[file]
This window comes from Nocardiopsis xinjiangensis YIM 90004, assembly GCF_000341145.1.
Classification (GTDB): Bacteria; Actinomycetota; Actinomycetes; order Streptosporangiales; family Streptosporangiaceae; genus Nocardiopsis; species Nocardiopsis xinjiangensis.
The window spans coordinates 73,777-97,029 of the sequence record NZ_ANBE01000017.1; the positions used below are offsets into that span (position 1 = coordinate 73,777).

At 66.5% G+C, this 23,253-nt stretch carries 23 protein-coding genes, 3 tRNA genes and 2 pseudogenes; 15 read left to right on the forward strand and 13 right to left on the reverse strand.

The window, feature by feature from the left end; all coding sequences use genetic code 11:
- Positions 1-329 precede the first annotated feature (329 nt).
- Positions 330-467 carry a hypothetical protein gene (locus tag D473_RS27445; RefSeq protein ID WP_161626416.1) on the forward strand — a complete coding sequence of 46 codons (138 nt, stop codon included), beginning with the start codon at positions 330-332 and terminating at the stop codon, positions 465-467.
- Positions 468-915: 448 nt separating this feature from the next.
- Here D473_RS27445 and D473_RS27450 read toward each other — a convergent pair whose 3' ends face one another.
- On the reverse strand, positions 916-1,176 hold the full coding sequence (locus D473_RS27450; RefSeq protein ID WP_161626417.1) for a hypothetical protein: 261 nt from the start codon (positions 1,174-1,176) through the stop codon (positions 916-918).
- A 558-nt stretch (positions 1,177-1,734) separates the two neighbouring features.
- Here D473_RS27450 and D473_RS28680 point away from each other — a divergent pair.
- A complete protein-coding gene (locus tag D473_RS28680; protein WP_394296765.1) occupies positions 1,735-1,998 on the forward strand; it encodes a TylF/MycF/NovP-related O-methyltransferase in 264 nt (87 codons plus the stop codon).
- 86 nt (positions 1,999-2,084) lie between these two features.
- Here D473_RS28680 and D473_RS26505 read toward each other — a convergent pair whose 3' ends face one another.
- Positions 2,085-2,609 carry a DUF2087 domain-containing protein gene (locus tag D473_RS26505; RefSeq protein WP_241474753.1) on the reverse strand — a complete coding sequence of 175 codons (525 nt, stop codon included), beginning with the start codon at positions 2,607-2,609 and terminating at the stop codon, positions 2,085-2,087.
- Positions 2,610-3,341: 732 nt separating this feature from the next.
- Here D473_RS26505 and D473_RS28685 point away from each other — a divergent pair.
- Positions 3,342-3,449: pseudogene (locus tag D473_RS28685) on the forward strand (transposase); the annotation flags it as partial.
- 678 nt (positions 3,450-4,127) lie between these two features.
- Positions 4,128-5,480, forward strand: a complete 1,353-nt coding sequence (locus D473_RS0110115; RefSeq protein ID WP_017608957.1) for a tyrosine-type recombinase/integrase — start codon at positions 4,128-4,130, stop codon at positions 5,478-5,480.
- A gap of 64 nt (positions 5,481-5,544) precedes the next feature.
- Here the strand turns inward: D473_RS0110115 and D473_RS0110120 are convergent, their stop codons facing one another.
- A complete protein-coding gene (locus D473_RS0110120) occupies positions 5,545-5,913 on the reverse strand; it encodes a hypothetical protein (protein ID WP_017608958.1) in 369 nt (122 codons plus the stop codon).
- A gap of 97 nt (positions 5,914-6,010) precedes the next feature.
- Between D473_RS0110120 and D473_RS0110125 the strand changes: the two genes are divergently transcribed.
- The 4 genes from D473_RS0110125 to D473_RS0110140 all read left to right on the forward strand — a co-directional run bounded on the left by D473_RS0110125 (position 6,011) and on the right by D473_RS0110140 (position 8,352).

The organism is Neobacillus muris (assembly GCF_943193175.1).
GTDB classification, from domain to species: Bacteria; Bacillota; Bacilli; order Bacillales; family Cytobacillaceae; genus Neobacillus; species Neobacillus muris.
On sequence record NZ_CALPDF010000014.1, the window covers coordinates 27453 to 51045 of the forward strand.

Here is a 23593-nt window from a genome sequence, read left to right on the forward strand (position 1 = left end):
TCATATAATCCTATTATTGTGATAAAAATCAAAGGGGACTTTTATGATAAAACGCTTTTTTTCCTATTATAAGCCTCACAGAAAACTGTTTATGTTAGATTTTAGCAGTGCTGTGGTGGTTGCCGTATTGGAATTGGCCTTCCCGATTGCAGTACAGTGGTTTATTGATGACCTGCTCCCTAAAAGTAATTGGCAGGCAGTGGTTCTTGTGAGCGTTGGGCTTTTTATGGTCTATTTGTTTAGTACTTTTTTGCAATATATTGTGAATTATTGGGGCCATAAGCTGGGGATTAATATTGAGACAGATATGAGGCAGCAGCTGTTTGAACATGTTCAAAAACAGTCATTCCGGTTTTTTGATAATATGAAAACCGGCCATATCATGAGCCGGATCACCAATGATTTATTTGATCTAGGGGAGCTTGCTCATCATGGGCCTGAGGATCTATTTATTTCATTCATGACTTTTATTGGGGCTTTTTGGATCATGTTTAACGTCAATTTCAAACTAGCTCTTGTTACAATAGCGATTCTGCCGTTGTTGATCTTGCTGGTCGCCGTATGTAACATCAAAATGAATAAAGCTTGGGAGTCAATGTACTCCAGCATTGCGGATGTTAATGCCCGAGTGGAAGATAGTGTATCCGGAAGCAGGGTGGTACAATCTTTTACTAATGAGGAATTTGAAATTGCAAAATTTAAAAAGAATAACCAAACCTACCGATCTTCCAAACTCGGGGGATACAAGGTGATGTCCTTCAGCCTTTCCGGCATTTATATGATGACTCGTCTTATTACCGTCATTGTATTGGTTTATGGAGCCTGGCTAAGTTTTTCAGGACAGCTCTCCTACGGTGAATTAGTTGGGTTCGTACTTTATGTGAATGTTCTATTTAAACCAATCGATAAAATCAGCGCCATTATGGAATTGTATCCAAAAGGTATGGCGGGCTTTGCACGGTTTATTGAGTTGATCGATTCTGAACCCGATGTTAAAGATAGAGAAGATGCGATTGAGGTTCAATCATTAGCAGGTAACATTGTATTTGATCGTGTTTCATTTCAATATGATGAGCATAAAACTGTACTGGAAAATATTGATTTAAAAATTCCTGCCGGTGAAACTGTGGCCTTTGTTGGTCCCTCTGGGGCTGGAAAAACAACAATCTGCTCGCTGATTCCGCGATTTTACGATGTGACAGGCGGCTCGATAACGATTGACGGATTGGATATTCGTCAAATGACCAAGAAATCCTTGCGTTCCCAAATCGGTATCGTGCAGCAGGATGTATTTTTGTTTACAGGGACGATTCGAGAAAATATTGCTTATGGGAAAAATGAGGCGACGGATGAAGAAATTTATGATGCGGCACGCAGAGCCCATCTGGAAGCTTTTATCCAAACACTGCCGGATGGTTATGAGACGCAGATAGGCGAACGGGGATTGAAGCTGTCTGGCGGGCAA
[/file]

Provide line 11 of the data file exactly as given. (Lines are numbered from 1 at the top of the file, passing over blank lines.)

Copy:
- A 558-nt stretch (positions 1,177-1,734) separates the two neighbouring features.